- Taking dental radiographs
- Applying sealant and fluoride
- Taking and recording the patient’s medical history and vital signs
- Preparing and sterilizing instruments and equipment
- Preparing the examination room
- Ensuring the comfort of patients both before, during and after dental treatment
- Educating patients regarding post-surgery or post-treatment oral care
- Educating patients on effective oral hygiene strategies
- Managing patient traffic
- Referring patients to other specialty dentists
Where do Dental Assistants Work?
Dental assistants may work in a number of settings, such as general dentist offices, pediatric dentist offices, dental schools, private and government clinics, and state and local public health departments.
Dental assistants may work in a small practice with just one or two dentists or in large group practices. They may also work for a specialty practice, such as:
- Oral and maxillofacial surgery (facial deformities, removal of teeth)
- Orthodontics/dentofacial orthopedics
- Endodontics (root canal treatment)
- Periodontics (treatment of gum problems)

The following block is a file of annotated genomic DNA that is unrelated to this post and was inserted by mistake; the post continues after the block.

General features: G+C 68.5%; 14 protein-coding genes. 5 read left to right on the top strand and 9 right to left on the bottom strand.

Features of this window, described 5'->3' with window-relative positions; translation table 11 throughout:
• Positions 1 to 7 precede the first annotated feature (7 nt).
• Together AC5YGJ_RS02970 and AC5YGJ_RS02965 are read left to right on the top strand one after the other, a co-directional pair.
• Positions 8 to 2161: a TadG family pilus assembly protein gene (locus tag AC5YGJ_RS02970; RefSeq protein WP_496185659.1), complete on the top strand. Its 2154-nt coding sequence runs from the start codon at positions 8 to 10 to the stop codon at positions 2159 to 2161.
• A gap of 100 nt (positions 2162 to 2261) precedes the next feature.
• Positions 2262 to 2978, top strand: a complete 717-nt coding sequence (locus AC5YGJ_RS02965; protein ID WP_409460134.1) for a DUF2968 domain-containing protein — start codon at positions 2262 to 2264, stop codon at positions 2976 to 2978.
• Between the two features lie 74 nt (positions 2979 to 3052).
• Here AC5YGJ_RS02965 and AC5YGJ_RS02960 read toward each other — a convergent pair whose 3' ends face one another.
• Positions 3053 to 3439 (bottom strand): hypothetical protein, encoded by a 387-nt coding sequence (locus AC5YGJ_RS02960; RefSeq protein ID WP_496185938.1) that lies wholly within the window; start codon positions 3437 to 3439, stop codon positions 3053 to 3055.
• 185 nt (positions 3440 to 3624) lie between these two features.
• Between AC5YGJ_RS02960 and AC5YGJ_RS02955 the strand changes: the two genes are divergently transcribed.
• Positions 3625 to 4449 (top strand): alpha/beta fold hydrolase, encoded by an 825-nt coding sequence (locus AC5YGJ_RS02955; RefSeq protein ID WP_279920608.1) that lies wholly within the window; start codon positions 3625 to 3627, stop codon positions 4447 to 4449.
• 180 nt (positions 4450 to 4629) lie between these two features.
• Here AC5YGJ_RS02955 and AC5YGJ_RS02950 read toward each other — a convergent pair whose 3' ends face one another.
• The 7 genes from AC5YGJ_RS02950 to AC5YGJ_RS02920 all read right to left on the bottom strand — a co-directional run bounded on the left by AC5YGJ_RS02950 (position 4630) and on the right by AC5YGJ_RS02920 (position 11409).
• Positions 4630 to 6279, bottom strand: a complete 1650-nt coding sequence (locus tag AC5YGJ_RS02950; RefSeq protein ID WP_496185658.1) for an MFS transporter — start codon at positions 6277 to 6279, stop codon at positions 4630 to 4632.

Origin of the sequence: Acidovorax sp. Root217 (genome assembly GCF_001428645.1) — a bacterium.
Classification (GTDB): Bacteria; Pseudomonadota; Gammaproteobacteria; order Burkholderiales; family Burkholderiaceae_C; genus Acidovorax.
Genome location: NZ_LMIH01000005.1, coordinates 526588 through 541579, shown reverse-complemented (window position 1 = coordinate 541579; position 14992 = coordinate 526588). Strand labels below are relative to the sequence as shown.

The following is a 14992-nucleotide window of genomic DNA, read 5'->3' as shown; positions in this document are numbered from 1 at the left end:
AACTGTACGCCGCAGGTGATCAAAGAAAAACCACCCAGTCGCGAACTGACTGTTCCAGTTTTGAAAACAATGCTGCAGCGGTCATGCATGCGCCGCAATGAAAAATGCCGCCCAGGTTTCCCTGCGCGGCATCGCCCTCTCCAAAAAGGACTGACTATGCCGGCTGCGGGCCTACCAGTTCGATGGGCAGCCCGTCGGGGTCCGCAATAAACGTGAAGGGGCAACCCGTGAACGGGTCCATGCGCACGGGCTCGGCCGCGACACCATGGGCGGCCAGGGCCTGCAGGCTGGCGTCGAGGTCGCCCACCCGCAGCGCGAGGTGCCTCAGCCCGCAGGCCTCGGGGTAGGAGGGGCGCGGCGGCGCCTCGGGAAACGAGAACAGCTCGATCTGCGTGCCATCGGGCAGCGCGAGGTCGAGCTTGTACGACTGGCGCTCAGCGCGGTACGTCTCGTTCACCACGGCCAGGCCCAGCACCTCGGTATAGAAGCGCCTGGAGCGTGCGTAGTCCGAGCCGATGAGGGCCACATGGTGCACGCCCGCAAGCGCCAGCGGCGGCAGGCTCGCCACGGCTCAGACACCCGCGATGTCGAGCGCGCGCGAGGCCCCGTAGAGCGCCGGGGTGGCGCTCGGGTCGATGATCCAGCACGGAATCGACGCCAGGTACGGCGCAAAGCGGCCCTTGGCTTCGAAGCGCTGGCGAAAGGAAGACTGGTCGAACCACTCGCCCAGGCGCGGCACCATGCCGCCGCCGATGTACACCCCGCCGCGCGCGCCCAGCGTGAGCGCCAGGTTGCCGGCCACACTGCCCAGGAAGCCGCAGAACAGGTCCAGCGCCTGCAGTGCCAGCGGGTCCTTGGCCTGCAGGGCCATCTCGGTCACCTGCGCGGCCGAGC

- Prosthodontics (replacement of teeth)
What’s Required to Become a Dental Assistant?
Dental assistants more often than not receive their training through vocational schools, technical schools, dental schools, junior colleges, or colleges/universities. According to the ADA, dental assistant programs take between 9 and 11 months to complete, although some institutions offer accelerated programs, part-time programs, and distance education programs. Associate degree programs in dental assisting, where are nearly as common as certificate-level programs, generally last about two years.
National certification in this field is also commonplace, yet typically voluntary. The most recognized national certification in dental assisting in the Certified Dental Assistant (CDA) credential offered through the Dental Assisting National Board (DANB).
Those that want to qualify to take the CDA examination to become nationally certified typically first complete a dental assisting program accredited by the Commission of Dental Accreditation (CODA).